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Moon Woman and don’t get your hopes up is a double chapbook set to be released this year from Thoughtcrime Press. This innovative volume offers readers the opportunity to delight in each individual collection and invites them to consider the interplay between the two very different, very powerful voices of Fatima-Ayan Malika Hirsi and courtney marie. The poems in this dual collection share particular concerns: the body, desire, relationships, identity. Both voices take risks, make confessions, and raise big questions.
For Juan Rulfo’s centenary last year, Dallas-based Deep Vellum Publishing released Douglas Weatherford’s translation of The Golden Cockerel and Other Writings. Consisting of previously untranslated works, it includes Rulfo’s second novel The Golden Cockerel with shorter pieces that were not included in The Plain in Flames, Rulfo’s groundbreaking collection of short stories. For its Days of the Dead production, Teatro Dallas’ Cora Cardona directed “Anacleto Morones,” adapted for the stage from Rulfo’s short story by Dallas writer Anyika McMillan-Herod. During the show’s run, an ofrenda to Rulfo was exhibited in the theater lobby. Considering that most days Dallas feels like a literary backwater, what these organizations and artists put together to celebrate Juan Rulfo was nevertheless impressive.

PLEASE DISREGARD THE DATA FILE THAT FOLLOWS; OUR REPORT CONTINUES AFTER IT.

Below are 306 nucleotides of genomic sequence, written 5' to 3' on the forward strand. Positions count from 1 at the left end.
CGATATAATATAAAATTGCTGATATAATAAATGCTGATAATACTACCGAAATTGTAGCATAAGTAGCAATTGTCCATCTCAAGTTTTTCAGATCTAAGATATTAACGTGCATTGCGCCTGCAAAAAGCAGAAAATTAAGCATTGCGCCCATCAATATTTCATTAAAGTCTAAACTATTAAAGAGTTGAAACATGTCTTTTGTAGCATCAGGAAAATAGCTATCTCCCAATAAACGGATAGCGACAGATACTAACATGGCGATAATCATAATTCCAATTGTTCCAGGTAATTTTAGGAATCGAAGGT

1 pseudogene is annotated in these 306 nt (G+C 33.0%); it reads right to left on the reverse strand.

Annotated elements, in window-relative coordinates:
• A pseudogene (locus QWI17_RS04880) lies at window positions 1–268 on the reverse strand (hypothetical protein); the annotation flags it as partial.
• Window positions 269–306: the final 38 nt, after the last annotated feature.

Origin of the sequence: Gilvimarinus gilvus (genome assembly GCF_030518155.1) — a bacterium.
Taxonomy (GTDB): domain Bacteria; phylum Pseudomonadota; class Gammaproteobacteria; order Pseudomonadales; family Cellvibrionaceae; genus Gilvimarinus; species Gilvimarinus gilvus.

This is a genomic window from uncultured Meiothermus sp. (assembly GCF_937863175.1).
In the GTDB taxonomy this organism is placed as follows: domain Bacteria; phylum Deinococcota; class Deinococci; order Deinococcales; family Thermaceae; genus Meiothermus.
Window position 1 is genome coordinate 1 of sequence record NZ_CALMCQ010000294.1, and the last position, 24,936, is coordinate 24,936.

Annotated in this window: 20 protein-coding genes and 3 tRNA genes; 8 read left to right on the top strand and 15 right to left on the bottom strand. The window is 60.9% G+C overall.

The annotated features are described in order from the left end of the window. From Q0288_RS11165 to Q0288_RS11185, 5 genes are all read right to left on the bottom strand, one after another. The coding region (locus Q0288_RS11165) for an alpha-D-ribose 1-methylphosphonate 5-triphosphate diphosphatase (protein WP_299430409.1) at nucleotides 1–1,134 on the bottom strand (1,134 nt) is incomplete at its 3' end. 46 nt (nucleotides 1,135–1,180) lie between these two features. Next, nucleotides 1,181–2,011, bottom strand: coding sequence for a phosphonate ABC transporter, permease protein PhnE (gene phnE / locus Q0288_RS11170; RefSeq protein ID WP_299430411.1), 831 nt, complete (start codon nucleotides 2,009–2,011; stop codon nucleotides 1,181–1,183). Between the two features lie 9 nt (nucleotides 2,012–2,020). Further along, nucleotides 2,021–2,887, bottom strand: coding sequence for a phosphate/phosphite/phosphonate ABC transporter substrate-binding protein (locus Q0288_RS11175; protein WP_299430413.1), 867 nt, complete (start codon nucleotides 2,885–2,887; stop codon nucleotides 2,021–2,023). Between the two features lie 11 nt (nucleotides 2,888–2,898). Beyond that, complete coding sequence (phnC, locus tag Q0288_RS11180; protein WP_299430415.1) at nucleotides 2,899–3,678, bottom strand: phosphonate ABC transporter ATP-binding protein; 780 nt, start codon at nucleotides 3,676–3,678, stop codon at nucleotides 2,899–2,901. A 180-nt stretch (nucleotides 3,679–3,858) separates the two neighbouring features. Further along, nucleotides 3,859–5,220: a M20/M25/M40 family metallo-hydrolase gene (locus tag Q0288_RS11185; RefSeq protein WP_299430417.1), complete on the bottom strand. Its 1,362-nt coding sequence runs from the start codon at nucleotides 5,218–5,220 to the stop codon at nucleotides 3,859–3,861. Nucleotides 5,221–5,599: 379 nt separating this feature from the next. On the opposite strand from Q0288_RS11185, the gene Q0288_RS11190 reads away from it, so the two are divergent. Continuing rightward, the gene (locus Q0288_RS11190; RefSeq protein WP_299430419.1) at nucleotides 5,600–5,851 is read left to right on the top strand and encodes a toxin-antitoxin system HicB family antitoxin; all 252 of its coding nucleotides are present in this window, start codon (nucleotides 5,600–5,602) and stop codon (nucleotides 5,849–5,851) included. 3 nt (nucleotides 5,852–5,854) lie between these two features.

I like to think of Desperate Literature as a transitional space between street and home. Co-owners Terry Craven and Charlotte Delattre see this space as completely fluid. “There’s little distinction between our private life and public life. It’s how we live and what we live for,” Charlotte says. “A very nice version of how we live.”
Lauren Brazeal’s first full-length collection, Gutter (YesYes Books, 2018), tells the story of a young woman, who identifies herself early in the collection as “Little Mohawked Squatter Punk,” living on the streets of Los Angeles. This collection challenges all my expectations about storytelling in poetry. The narrative emerges from a strange combination of forms, everything from sestina and villanelle to letters, instructions, erasure, checklists, and more.
Most of us know the feeling of coming undone, of drifting through a sea of loneliness unanchored, unmoored. After a few cities, relationships, peregrinations, we struggle to find someone who knows our name, let alone remembers it, who can speak to us in a way that feels vaguely familiar, who knows us in a way we all desire to be known.
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